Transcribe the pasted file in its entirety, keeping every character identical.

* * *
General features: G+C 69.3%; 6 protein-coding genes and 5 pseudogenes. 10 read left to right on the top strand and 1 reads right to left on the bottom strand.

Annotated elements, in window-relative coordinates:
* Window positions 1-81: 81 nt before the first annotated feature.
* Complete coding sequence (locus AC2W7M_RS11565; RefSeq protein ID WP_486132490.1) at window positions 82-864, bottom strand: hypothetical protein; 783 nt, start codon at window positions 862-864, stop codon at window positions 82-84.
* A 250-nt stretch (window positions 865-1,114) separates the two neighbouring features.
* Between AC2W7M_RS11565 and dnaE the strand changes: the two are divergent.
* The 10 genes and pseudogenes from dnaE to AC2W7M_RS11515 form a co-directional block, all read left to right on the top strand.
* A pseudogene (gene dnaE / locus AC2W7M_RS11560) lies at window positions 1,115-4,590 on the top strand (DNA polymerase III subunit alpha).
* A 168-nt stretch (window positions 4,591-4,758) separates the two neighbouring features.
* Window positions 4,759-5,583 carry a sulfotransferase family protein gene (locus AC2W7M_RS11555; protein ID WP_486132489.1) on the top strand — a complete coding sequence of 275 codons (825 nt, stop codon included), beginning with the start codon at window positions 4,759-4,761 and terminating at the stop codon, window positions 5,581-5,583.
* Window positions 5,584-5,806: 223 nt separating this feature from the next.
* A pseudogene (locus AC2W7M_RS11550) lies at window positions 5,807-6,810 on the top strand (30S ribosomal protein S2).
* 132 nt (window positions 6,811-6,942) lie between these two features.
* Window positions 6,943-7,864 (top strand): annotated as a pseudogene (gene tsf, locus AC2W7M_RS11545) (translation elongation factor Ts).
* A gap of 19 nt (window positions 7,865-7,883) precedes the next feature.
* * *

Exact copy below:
General features: G+C 69.3%; 6 protein-coding genes and 5 pseudogenes. 10 read left to right on the top strand and 1 reads right to left on the bottom strand.

Annotated elements, in window-relative coordinates:
* Window positions 1-81: 81 nt before the first annotated feature.
* Complete coding sequence (locus AC2W7M_RS11565; RefSeq protein ID WP_486132490.1) at window positions 82-864, bottom strand: hypothetical protein; 783 nt, start codon at window positions 862-864, stop codon at window positions 82-84.
* A 250-nt stretch (window positions 865-1,114) separates the two neighbouring features.
* Between AC2W7M_RS11565 and dnaE the strand changes: the two are divergent.
* The 10 genes and pseudogenes from dnaE to AC2W7M_RS11515 form a co-directional block, all read left to right on the top strand.
* A pseudogene (gene dnaE / locus AC2W7M_RS11560) lies at window positions 1,115-4,590 on the top strand (DNA polymerase III subunit alpha).
* A 168-nt stretch (window positions 4,591-4,758) separates the two neighbouring features.
* Window positions 4,759-5,583 carry a sulfotransferase family protein gene (locus AC2W7M_RS11555; protein ID WP_486132489.1) on the top strand — a complete coding sequence of 275 codons (825 nt, stop codon included), beginning with the start codon at window positions 4,759-4,761 and terminating at the stop codon, window positions 5,581-5,583.
* Window positions 5,584-5,806: 223 nt separating this feature from the next.
* A pseudogene (locus AC2W7M_RS11550) lies at window positions 5,807-6,810 on the top strand (30S ribosomal protein S2).
* 132 nt (window positions 6,811-6,942) lie between these two features.
* Window positions 6,943-7,864 (top strand): annotated as a pseudogene (gene tsf, locus AC2W7M_RS11545) (translation elongation factor Ts).
* A gap of 19 nt (window positions 7,865-7,883) precedes the next feature.